The Margolus–Levitin theorem, named for Norman Margolus and Lev B. Levitin, gives a fundamental limit on quantum computation (strictly speaking on all forms on computation). The processing rate cannot be higher than 6 × 1033 operations per second per joule of energy. Or stating the bound for one bit:
- A quantum system of energy E needs at least a time of to go from one state to an orthogonal state, where h = 6.626 × 10−34 J·s is Planck's constant and E is average energy.
The theorem is also of interest outside of quantum computation, e.g. it relates to the holographic principle, digital physics, simulated reality, the mathematical universe hypothesis and pancomputationalism.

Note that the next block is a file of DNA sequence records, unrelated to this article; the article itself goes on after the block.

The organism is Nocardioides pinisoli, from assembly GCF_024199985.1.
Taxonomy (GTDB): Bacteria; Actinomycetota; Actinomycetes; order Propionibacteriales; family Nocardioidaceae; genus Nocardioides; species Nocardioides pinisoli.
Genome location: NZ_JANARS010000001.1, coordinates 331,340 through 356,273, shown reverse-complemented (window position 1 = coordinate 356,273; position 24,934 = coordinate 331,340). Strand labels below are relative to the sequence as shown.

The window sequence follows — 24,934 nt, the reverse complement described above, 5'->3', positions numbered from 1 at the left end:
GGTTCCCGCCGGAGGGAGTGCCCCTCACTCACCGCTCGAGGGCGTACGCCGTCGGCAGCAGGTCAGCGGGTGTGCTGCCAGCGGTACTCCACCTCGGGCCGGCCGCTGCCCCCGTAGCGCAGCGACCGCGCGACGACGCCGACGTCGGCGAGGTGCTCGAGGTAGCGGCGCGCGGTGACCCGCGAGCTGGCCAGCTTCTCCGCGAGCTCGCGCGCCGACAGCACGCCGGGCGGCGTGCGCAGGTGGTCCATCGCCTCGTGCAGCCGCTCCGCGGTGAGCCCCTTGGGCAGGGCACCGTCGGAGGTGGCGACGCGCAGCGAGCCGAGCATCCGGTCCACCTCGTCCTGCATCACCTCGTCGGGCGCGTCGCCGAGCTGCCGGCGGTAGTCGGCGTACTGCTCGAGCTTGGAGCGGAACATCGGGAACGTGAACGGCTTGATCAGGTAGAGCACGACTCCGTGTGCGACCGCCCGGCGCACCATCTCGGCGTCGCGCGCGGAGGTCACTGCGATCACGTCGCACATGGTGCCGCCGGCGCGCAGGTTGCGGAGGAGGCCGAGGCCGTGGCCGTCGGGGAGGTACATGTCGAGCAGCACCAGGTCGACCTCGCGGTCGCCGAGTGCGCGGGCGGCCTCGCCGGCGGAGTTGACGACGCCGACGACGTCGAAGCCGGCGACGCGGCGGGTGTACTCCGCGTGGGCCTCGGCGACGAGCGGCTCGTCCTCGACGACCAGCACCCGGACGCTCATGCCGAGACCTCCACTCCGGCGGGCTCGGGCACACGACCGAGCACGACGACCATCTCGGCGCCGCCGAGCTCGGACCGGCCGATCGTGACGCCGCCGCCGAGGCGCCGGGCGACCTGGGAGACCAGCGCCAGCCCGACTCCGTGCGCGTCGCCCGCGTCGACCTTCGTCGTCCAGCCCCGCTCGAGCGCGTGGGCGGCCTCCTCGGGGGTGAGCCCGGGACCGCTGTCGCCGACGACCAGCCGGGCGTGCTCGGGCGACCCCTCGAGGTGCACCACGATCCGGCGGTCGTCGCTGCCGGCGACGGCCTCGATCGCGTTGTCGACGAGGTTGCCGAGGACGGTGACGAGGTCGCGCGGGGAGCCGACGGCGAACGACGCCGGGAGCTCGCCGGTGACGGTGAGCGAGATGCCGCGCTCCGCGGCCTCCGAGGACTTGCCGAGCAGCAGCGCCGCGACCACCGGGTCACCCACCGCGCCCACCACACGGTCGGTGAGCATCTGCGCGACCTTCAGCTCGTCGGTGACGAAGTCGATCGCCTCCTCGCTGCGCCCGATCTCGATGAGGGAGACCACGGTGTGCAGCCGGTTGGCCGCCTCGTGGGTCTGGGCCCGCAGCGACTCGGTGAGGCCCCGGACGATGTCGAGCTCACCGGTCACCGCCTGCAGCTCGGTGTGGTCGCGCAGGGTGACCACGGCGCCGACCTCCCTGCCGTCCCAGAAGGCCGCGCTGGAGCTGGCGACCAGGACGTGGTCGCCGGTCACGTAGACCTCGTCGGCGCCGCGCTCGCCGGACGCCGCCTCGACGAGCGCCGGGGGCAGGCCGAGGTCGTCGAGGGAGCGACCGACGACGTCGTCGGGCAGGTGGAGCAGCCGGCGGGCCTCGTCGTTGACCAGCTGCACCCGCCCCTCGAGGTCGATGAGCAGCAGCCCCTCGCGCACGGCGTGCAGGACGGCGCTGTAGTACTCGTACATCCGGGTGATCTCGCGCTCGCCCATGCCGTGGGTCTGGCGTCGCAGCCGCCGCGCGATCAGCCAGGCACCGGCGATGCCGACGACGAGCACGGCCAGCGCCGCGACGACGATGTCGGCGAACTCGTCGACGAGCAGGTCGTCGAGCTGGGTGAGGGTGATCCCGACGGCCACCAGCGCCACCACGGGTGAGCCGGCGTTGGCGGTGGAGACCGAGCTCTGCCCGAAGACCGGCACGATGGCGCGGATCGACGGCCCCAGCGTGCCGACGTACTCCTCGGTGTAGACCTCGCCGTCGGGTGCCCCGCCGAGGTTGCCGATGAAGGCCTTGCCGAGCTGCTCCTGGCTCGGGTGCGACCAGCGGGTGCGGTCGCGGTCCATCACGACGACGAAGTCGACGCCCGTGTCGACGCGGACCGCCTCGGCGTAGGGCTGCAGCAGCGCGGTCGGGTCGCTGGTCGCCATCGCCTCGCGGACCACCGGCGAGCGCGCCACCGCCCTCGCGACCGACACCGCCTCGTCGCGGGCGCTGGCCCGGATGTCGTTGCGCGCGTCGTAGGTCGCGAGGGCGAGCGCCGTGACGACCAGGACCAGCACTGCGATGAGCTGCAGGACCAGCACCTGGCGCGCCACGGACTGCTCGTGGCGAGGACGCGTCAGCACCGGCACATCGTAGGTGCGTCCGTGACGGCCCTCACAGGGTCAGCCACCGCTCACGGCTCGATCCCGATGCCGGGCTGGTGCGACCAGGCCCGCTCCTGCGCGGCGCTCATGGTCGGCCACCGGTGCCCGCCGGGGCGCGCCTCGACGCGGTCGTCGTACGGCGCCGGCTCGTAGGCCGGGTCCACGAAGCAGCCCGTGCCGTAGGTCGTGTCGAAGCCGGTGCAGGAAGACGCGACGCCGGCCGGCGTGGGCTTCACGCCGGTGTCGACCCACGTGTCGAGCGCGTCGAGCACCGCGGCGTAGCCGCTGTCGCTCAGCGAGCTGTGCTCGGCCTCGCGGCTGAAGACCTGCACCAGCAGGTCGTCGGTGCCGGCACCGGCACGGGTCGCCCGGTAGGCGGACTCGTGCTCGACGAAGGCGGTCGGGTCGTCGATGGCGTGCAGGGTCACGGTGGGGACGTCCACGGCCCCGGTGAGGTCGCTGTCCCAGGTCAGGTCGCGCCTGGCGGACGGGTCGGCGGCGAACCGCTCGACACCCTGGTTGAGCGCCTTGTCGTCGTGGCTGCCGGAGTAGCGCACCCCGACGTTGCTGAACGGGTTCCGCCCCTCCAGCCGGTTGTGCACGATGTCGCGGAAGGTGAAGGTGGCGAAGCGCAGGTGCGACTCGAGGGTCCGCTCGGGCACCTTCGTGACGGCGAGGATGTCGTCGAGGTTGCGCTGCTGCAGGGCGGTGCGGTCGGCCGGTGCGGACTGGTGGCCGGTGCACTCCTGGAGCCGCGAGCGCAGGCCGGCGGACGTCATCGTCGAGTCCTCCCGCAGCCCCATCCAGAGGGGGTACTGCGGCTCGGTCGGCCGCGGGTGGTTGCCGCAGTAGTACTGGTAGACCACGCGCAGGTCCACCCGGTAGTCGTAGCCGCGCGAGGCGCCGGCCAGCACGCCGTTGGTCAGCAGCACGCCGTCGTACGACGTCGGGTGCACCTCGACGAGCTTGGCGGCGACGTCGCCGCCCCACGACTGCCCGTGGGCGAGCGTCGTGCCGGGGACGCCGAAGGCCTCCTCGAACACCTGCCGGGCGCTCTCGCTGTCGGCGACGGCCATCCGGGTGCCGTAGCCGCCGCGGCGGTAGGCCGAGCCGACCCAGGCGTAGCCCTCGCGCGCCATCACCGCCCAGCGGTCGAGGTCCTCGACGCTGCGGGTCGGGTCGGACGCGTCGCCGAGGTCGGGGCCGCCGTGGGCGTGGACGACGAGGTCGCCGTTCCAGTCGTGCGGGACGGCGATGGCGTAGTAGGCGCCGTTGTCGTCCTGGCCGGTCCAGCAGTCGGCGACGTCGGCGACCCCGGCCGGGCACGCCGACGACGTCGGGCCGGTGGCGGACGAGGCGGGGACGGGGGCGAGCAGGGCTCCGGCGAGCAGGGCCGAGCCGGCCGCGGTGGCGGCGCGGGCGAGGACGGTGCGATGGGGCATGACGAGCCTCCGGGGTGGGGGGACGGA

- Norman Margolus, Lev B. Levitin (1998). "The maximum speed of dynamical evolution". Physica D. 120: 188–195. arXiv: . Bibcode:1998PhyD..120..188M. doi:10.1016/S0167-2789(98)00054-2.
- Seth Lloyd and Y. Jack Ng, "Black Hole Computers," Scientific American (November, 2004), pp. 53–61.
- A 2002 MIT presentation on the quantum speed limit MURI2002_Lloydrevised.pdf (PDF)
- Jordan, Stephen P. (2017). "Fast quantum computation at arbitrarily low energy" (PDF). Phys. Rev. A. 95: 032305. arXiv: .
- Sinitsyn, Nikolai A. (2017). "Is there a quantum limit on speed of computation?" (PDF). arXiv: ..
|This physics-related article is a stub. You can help Wikipedia by expanding it.|